4. Lower valuations imply higher future expected returns

With the recent market selloff, there has been a decline in valuations, creating a more attractive entry point for investors looking to add to their portfolios. Take the most common valuation method, the price-to-earnings ratio (P/E). As price declines, while earnings remain the same or increase as they have recently, it means when you invest you are in effect paying less for the expected cashflows of a stock and increasing your future expected return.

For long-term investors, stock market declines allow you to buy at lower prices or when stocks are “on sale,” which ultimately increases your returns down the road when the market recovers. Just like the old saying goes: “Buy low and sell high!”

5. The U.S. economy is healthy despite looming uncertainty

Although geopolitics and inflation continue to be concerns, the U.S. economy is in a better place than it was two years ago when there was no vaccine and no end to lockdowns in sight. The U.S. economy gained 428,000 jobs in April 2022, consumer spending is solid, and the unemployment rate is near pre-pandemic levels at 3.6%.7

The S&P 500’s 9.1% earnings growth for the first quarter of 2022 provides further proof of continued strength. With approximately 87% of S&P 500 companies reporting actual results, 79% have reported a positive earnings surprise and 74% have reported a positive revenue surprise.8

Even if the Fed is unable to navigate a soft landing and we do have a recession, when we look at past recessionary periods (including the most recent one in 2020), we see that the market has always recovered.

Looking at the glass as half full

Sometimes investing can be uncomfortable. However, that does not mean you need to abandon your investment plan when markets get volatile. Building market declines into your expectations can make it easier when they happen.

It may seem the current market is a glass-half-empty market, but there are also glass-half-full arguments. We do not know what the market will do over the short term, but we do know history has rewarded investors who stay the course. Although the market will likely remain bumpy, long-term investors can view market downturns as moments of opportunity. Even when portfolios aren’t providing an immediate return, we at Wipfli Financial Advisors look for opportunities to add value. Whether that is maximizing tax benefits by tax-loss-harvesting or strategically rebalancing client portfolios.

If you’re concerned about the market environment, contact a Wipfli Financial advisor. We can help you stay disciplined, discuss your comfort and risk level, and give you helpful tips to stomach the risks of investing.


Related content:

Suggestions for keeping calm in uncertain times
An update on markets and the Russia-Ukraine conflict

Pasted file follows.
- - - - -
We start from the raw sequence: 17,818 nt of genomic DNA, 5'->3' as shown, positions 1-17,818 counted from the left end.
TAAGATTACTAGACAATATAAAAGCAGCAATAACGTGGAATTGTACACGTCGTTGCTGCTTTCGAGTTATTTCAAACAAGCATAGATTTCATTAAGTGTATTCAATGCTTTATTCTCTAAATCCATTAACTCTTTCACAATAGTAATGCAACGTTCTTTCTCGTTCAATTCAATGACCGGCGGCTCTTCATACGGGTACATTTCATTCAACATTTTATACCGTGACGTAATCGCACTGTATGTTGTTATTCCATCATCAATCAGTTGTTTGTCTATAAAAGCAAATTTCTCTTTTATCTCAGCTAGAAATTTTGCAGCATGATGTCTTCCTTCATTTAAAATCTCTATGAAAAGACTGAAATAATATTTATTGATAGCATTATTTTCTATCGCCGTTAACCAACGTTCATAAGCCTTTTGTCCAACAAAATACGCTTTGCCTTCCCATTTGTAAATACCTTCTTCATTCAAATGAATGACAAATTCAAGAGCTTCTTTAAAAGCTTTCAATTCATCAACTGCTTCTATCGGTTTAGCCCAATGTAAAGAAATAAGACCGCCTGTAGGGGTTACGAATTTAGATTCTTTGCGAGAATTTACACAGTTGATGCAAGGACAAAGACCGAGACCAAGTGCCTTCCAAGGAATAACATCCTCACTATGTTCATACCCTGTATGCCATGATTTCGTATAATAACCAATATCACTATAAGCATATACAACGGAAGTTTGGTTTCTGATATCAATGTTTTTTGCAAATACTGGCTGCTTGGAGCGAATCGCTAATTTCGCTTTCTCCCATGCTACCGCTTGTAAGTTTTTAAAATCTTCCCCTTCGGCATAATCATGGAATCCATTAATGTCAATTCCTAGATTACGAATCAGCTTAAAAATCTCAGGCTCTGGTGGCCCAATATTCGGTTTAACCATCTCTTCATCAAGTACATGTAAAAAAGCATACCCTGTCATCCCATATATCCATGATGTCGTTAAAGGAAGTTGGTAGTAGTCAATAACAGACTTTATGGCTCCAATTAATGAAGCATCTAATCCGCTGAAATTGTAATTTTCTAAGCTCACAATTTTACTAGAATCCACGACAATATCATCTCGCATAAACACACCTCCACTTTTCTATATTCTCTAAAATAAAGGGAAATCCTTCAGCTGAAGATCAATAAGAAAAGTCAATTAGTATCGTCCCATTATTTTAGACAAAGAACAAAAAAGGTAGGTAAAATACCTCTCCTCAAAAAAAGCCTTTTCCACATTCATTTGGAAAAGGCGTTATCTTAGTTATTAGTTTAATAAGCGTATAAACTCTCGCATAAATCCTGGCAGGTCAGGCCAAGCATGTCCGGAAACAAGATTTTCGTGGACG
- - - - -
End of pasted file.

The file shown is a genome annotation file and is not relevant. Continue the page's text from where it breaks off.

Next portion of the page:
Is your business your nest egg? 4 ways to make sure it’s secure
Before you make a move: Tax implications when selling your business

A glass-half-empty market

Wipfli Financial Advisors, LLC (“Wipfli Financial”) is an investment advisor registered with the U.S. Securities and Exchange Commission (SEC); however, such registration does not imply a certain level of skill or training and no inference to the contrary should be made. Wipfli Financial is a proud affiliate of Wipfli LLP, a national accounting and consulting firm. Information pertaining to Wipfli Financial’s management, operations, services, fees and conflicts of interest is set forth in Wipfli Financial’s current Form ADV Part 2A brochure and Form CRS, copies of which are available from Wipfli Financial upon request at no cost or at www.adviserinfo.sec.gov. Wipfli Financial does not provide tax, accounting or legal services. The views expressed by the author are the author’s alone and do not necessarily represent the views of Wipfli Financial or its affiliates. The information contained in any third-party resource cited herein is not owned or controlled by Wipfli Financial, and Wipfli Financial does not guarantee the accuracy or reliability of any information that may be found in such resources. Links to any third-party resource are provided as a courtesy for reference only and are not intended to be, and do not act as, an endorsement by Wipfli Financial of the third party or any of its content or use of its content. The standard information provided in this blog is for general purposes only and should not be construed as, or used as a substitute for, financial, investment or other professional advice. If you have questions regarding your financial situation, you should consult your financial planner, investment advisor, attorney or other professional.
Rafia Hasan

CFA, CFP® | Principal, Chief Investment Officer

Rafia Hasan, CFA, CFP®, is the Principal and Chief Investment Officer for Wipfli Financial Advisors, based in Chicago, IL. Rafia leads Wipfli Financial's Investment Committee and has a deep knowledge of the financial markets, specifically in the areas of alternative investments and private equity. She also specializes in personal financial planning and estate planning for women investors.

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A glass-half-empty market?

time to read: 6 min